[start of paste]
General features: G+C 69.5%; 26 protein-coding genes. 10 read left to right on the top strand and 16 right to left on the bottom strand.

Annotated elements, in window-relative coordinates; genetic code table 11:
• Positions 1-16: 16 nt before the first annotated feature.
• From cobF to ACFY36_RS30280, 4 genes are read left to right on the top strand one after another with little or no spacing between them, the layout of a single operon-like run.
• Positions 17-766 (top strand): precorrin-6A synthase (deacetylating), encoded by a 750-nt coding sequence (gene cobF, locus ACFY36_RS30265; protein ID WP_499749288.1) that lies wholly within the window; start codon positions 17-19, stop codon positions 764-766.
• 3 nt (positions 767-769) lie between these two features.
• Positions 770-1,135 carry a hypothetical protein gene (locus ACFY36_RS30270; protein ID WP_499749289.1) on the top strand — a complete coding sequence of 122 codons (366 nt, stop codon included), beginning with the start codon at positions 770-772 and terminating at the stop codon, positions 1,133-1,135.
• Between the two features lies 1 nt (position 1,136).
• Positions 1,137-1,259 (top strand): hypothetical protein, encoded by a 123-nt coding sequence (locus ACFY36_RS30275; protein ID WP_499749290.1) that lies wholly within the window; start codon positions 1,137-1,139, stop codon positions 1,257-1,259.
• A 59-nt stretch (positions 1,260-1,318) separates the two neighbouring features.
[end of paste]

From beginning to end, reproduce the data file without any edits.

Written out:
General features: G+C 69.5%; 26 protein-coding genes. 10 read left to right on the top strand and 16 right to left on the bottom strand.

Annotated elements, in window-relative coordinates; genetic code table 11:
• Positions 1-16: 16 nt before the first annotated feature.
• From cobF to ACFY36_RS30280, 4 genes are read left to right on the top strand one after another with little or no spacing between them, the layout of a single operon-like run.
• Positions 17-766 (top strand): precorrin-6A synthase (deacetylating), encoded by a 750-nt coding sequence (gene cobF, locus ACFY36_RS30265; protein ID WP_499749288.1) that lies wholly within the window; start codon positions 17-19, stop codon positions 764-766.
• 3 nt (positions 767-769) lie between these two features.
• Positions 770-1,135 carry a hypothetical protein gene (locus ACFY36_RS30270; protein ID WP_499749289.1) on the top strand — a complete coding sequence of 122 codons (366 nt, stop codon included), beginning with the start codon at positions 770-772 and terminating at the stop codon, positions 1,133-1,135.
• Between the two features lies 1 nt (position 1,136).
• Positions 1,137-1,259 (top strand): hypothetical protein, encoded by a 123-nt coding sequence (locus ACFY36_RS30275; protein ID WP_499749290.1) that lies wholly within the window; start codon positions 1,137-1,139, stop codon positions 1,257-1,259.
• A 59-nt stretch (positions 1,260-1,318) separates the two neighbouring features.